- The Matica srpska will cooperate with the Matica hrvatska in the production of a new dictionary of the joint language.
- Work will proceed on the establishment of a common terminology for all spheres of economic, scholarly, and cultural life.
- Both sides will cooperate in the compiling of a joint orthographic manual (pravopis).
- Care must be given to the natural development of Croato-Serbian, and no longer should texts be altered from one variant to another.
- The composition of a Commission from the pravopis and terminology will be decided by universities in Zagreb, Belgrade, and Sarajevo, the Academies in Zagreb and Belgrade, Matica hrvatska, and Matica srpska.
- The conclusions will be made available by Matica srpska to the Federal Executive council (i.e., the federal Yugoslav government), the governments of Serbia, Croatia, Bosnia-Herzegovina and Montenegro, and to the universities, the Matica hrvatska in Zagreb, and to daily papers and journals.
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The agreement is also seen as a high point in relations between the Serbian and Croatian factions within the federal Yugoslavia, which quickly devolved. Soon after the death of Soviet premier Joseph Stalin in 1953, the nation was no longer able to define itself as a distinct and opposite kind of communist nation, and so building a federal, unified Yugoslavia was no longer the top priority for the nation. Factional disagreements and power struggles following a scandal in which the head of the Yugoslav security services, the UDBA, had bugged the residences of top Serbian party officials, and had even placed Yugoslav leader Josip Broz Tito himself under surveillance.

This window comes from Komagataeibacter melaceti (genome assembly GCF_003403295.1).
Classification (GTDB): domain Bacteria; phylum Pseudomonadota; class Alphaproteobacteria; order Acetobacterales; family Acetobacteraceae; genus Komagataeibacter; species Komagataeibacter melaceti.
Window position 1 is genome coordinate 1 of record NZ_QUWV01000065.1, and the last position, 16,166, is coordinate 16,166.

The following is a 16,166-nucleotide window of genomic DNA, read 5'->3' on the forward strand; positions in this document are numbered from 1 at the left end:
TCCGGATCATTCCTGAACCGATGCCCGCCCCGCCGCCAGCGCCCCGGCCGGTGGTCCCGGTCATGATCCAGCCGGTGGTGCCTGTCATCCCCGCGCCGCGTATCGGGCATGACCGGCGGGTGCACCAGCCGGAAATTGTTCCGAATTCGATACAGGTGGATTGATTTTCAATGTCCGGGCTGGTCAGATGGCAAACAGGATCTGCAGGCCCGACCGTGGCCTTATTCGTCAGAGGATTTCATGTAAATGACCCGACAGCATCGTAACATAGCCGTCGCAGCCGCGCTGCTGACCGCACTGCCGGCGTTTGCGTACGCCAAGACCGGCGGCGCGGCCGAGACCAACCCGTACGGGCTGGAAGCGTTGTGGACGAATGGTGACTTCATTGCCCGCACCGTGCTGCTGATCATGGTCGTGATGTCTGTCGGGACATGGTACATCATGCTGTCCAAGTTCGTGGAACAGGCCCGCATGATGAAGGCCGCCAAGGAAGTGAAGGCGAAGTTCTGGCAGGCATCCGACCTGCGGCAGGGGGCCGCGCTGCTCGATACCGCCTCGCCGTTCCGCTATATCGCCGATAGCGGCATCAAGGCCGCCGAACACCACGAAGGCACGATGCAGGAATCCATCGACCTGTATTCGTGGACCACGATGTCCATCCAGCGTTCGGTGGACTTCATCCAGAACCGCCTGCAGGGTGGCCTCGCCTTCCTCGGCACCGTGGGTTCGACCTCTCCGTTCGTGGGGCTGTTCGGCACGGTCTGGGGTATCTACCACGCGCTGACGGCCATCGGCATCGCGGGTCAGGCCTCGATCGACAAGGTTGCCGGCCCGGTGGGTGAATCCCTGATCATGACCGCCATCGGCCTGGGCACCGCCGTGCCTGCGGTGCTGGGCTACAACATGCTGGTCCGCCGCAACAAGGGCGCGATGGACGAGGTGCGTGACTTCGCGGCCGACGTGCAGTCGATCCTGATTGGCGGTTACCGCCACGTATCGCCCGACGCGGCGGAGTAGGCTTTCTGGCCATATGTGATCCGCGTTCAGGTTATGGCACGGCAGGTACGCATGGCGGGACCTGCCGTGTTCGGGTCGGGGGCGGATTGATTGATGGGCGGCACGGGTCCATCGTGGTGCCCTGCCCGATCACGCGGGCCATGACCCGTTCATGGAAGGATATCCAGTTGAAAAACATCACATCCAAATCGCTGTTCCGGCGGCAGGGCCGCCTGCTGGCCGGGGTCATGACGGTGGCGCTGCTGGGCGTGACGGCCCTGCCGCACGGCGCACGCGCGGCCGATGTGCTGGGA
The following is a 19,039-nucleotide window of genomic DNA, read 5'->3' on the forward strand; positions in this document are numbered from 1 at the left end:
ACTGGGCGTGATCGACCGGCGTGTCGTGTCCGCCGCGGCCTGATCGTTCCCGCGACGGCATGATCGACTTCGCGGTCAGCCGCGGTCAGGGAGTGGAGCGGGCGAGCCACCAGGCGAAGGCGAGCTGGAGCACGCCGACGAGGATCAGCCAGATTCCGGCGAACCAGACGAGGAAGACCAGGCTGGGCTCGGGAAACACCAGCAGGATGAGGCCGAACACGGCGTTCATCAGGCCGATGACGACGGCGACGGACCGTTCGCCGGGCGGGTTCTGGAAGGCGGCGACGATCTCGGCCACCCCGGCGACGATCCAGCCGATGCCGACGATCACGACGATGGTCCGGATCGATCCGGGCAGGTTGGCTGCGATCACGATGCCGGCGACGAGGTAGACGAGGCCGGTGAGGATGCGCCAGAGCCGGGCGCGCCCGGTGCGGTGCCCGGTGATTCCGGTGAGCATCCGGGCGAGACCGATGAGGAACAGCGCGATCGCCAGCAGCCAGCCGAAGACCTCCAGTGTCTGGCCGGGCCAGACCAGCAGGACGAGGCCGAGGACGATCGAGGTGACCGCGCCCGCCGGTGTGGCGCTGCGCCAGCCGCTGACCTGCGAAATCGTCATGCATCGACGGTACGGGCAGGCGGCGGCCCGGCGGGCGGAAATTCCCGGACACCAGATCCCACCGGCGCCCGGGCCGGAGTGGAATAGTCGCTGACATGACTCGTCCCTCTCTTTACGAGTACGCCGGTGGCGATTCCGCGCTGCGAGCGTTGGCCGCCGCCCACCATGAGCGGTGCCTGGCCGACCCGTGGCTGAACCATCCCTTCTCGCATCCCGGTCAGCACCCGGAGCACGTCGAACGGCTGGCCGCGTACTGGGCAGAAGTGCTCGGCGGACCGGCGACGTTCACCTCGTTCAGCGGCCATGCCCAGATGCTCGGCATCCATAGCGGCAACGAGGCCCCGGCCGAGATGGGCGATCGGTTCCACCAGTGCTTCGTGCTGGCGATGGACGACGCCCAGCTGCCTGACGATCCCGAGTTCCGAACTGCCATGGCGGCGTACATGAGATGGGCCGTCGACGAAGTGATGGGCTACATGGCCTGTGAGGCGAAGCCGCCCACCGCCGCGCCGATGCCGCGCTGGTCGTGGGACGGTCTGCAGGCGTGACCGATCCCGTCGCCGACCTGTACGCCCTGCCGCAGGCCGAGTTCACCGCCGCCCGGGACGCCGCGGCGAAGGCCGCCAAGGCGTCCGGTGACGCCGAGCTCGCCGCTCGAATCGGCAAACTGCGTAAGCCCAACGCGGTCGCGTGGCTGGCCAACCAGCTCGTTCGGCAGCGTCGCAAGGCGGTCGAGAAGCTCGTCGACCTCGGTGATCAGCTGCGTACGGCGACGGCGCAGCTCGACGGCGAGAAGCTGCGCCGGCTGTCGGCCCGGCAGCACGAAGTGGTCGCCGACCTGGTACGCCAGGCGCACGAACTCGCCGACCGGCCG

The bugging plan was masterminded by Aleksandar Ranković and overseen by a Croat general, namely Ivan Gošnjak. Ranković was fired by Tito and stripped of all of his posts. However, he was never incarcerated for his involvement.
The ensuing scandal was seen as a de facto victory for the rest of the various factions within Yugoslavia, and the clamor for more separation from the federal state grew. In 1967, the Croats responded to this outcry by refusing to honor the agreement, which was representative of the fractious nature endemic to not only the nation but the region as a whole.
- Greenberg (2004, p. 31)
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- Greenberg, Robert David (2004), Language and identity in the Balkans, Oxford University Press, pp. 29–32, ISBN 0-19-925815-5
- Bellamy, Alex J. (2003), The formation of Croatian national identity, Manchester University Press, pp. 138–140, ISBN 0-7190-6502-X
- Language, Nationalism and Serbian Politics, By Robert Greenberg, East Europe Studies, Report No. 182 Woodrow Wilson International Center for Scholars, Jul 07, 2011
- The languages of the former Yugoslavia--The Disintegration of Serbo-Croatian
- Eastern Europe in the Twentieth Century - And After by R. J. Crampton, Routledge, 1994, ISBN 0415053463